As of 4:40 p.m. Saturday, August 19. BC Wildfire Services Coordinator, Shaelee Stearns, updated Black Press regarding the Oliver Creek Wildfire Fire # K22810 at Louis Creek near the District of Barriere. Ms. Stearns reports continued bucketing by one of the two helicopters on the fire area and the second is being used to transport equipment. The fire status is listed at ‘Out of Control’ and has grown to 17.4 hectares in size. Increased smoke is caused by the fire now being in heavier timber in hard to reach terrain. There is no current news on whether or not bombers can be expected again to drop retardant as they did on August 18, but they could be deployed when the fire is too difficult for ground crews to reach it due to difficult access. There are currently 13 BCWS personnel on the ground fighting the fire. There will be another update by Black Press before 8 p.m. August 19.
Fourth - BC Wildfire Services Updated Report: August 19, 2023 Fire #: K22810 ‘Exlou’ Louis Creek area ‘Oliver Creek’ Wildfire: At approximately 1:07:39 p.m. this fire remains out of control and is listed at 17.5 Hectares
Fire size is estimated and based on the most current information available.
Third - BC Wildfire Services Updated Report: 7:55 p.m. August 18, 2023 Fire #: K22810 ‘Exlou’ Louis Creek area ‘Oliver Creek’ Wildfire: At approximately 7:35 p.m. two fire bombers flew over the area dropping retardant to the relief of nearby residents. The fire is now displaying a rank 2 fire behaviour which indicates a slower rate of spread. Personnel are laying hose now for either bladder pumping or tank/tender. Difficult terrain.
Second - BC Wildfire Services Updated Report: 3:52 p.m. August 18, 2023
Fire Number K22810 - Oliver Creek Wildfire in Louis Creek area near Barriere, B.C.
BCWS reports that there are currently 6 BCWS personnel on the ground at this wildfire and 2 Helicopters bucketing water to the area. There were some initial water sourcing delays but crews have located a good water source and are establishing a 5 foot blackline around the perimeter to allow the firefighters to begin to work from the outside in towards the fire.
On August 17, 2023 a new out of control fire started in the Oliver Creek area and is visible in Louis Creek. The fire is listed as Fire Number: K22810 with lightning suspected to be the cause of this blaze, which is now known as the Oliver Creek wildfire.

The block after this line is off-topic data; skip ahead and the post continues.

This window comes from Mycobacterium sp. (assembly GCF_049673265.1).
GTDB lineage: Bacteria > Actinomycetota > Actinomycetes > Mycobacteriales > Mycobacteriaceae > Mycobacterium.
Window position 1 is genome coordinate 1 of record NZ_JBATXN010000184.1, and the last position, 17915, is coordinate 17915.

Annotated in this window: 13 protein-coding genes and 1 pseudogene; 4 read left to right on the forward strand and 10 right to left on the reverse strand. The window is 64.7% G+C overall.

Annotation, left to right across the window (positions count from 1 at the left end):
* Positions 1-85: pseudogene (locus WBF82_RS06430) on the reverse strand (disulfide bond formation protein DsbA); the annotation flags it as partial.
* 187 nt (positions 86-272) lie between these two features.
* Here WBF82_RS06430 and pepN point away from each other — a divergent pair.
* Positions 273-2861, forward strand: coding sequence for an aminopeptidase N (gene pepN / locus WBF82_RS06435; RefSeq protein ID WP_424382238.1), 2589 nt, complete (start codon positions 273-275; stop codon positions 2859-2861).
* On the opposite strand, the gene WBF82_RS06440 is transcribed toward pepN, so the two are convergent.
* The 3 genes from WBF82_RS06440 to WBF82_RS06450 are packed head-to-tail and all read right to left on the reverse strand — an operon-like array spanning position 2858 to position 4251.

According to Kamloops Fire Centre as of August 18 at 1:00 p.m., this new fire is estimated now at over 8.3 hectares by BC Wildfire Service (BCWS).
Fire Size is estimate and based on the most current information available.
The last update was noted at 12:22:45 p.m. on Friday, August 18, 2023.
A early morning photo shared to Facebook by Jill Hayward, TNRD Director for Area “O” (Lower North Thompson) currently lives just below the fire, shows the blaze clearly spreading across the mountainside the in the early morning hours of August 18.
During an interview with Black Press at approximately 1:30 p.m. on Friday, Hayward said, “My heart goes out to everyone being impacted by this unprecedented fire storm that is sweeping throughout our province. Please, to anyone who finds their property or residence on evacuation alerts, please take it seriously. Yes, some alerts are on for a number of days and eventually cancelled. But, sometimes an evacuation order can come within hours of the alert and you have to “now”! Everyone should have a grab and go bag and an evacuation plan familiar to all family members. Hopefully, you never experience it, but when you get an order to leave, do the right thing and walk out the door as quickly as you can with your family and pets because they can’t be replace. Everything else, no matter how important you think it is, is actually just stuff and in most instances can be replaced.”
Hayward and her husband Bob owned a large cattle ranch in Louis Creek that was in the direct path of the 2003 wildfires in the same area as the newest Oliver Creek fire burning now, and they lost their home – ranch to that devastating wildfire. Her advice to others comes from experience.
As of 1:45 p.m. on August 18, during the interview, Hayward reported the wind had suddenly picked up and smoke was increasing heavily across the mountainside where helicopters could be heard overhead still bucketing since morning and that she and her husband and dogs were ready to go with their R.V. loaded since 10 p.m. Thursday evening when they were first alerted to the fire above their ranch. Hayward also said that she had seen the Chu Chua Fire Department from Simpcw First Nation RAP Attack crew headed that way going fast place their place early on. She mentioned that the fire location would require them to go by foot quite a distance to reach it and praised the expertise of the crew.
The B.C. Wildfire Service website suggests the following when reporting a wildfire:
To report a wildfire or irresponsible behaviour that could start a wildfire in British Columbia, please call 1 800 663-5555 or (*5555 from a cell phone) as soon as possible.
Information from the public is crucial to the effectiveness of our response. If you can, take a picture of the fire and submit it using the BC Wildfire Service app (download in the App Store and on Google Play).
All calls are answered by BC Wildfire Service staff at the Provincial Wildfire Reporting Centre. Any information you can provide is helpful, however you can expect the emergency call taker to ask for details about the fire, such as;
i.e. Where is the fire? How far up the hillside? Closest intersection?
e.g. Metres? Hectares? Size of a house? Size of a football field?
• Rate of spread
i.e. How quickly is the fire spreading?
i.e. What is burning? Grass, bushes, trees?
i.e. What colour is the smoke? Are flames visible?
i.e. Are there any people or buildings at risk?
i.e. Is anyone fighting the fire?
If reporting a campfire, can you tell if it is wood burning or is it a propane campfire?